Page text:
The happiest place on earth isn’t Disneyland, though I would definitely put Disneyland in the top five. No, I’m convinced that the happiest place on earth is the arrivals hall of Terminal 3 at Ben Gurion Airport. Everyone is happy. Whether they’re waiting in nervous but happy anticipation for their loved ones to land, coming for a visit, home after a visit, or home after a lifetime, everyone is in various stages of euphoria to have landed on Israeli soil. The festivity is enhanced by the myriad balloons on the ceiling. I had wondered how they had gotten there until one time I came to meet my son with a balloon and in my haste to hug him I let it go and it floated up to join its friends.
There’s contained Israeli mayhem as people talk on their cellphones, dogs bark and people squeal and rush to greet their friends and family. The airport workers intermittently try to shoo people back behind the barrier as people stream in from the dozens of flights from all over the world. But they do so half- heartedly knowing it is a lost battle. Israelis are fiercely loyal to their travelling relatives. And then there are the groups on pilgrimage or friends of Israel who come in singing and dancing or beating drums dressed in various costumes. There are the Birthright groups and the tourist groups. People don’t get disconcerted if you shout at them, “He what flight were you on?” And everyone comes out smiling, beaming, grateful.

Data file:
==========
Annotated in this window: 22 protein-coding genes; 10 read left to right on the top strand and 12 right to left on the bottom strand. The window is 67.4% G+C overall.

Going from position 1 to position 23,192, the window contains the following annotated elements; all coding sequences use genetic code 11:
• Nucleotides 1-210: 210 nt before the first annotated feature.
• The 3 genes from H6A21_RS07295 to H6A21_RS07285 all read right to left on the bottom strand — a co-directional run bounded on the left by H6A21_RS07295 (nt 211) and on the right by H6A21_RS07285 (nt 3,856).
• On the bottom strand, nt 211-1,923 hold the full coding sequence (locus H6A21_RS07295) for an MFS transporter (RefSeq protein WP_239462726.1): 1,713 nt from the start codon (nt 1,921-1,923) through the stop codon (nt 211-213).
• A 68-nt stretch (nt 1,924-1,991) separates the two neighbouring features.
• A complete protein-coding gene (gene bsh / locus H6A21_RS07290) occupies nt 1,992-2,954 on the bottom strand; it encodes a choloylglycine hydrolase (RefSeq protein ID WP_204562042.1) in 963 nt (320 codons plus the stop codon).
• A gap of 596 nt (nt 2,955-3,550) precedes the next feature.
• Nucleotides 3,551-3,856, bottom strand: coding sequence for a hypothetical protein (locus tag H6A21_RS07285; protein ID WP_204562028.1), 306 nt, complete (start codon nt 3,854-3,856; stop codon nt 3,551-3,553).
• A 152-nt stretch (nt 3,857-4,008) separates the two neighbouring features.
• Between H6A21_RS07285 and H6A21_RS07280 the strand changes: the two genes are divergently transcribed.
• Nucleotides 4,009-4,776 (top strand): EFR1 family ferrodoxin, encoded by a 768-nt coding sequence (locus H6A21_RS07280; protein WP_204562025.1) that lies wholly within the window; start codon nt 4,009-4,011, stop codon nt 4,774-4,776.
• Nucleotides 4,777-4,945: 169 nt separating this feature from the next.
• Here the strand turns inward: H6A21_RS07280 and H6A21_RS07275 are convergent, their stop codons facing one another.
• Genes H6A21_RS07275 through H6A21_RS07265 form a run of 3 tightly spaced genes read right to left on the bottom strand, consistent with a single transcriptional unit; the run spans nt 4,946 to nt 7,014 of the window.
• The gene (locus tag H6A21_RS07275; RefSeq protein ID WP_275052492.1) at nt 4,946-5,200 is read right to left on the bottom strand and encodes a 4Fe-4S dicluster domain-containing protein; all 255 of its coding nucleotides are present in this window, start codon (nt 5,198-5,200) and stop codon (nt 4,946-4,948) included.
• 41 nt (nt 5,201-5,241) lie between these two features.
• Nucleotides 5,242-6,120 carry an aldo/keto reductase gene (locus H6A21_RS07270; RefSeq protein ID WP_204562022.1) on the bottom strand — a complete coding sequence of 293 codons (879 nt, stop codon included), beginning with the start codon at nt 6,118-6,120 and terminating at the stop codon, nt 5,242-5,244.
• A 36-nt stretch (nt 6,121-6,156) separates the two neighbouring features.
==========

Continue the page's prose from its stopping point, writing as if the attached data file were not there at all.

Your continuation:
It’s also a very user friendly hall. For those of you who’ve never been here (What are you waiting for?) the arrivals hall is in a semi circle shape with a decorative barrier so that you can see the arrivals and they can see you as soon as they come out of the doors and you don’t get in people’s way if you happen to jump the barrier in your enthusiasm to greet someone. A huge board clearly displays the arrivals and when they’re supposed to arrive and while you’re waiting you’re surrounded by food options. Also I saw someone bring brownies.
Unlike in bigger city airports, you will invariably meet people you know, or make friends with people waiting. But as I stood watching the hugs and kisses, the greetings and joy, the children gamboling into the arms of waiting relatives, the groups being welcomed and the vestiges of chaos that still, baruch Hashem, give Israel that family flavor, it was clear to me that this was the happiest place on earth, the only tears being tears of joy and the only time, this moment.
Tourism is one of Israel’s biggest industries. Groups coming on aliyah is a frequent news item and the wandering Jew perpetually wanders even if now it’s on a tourist visa. But whatever language you say it in, Welcome Home is always applicable here because there’s no place like home.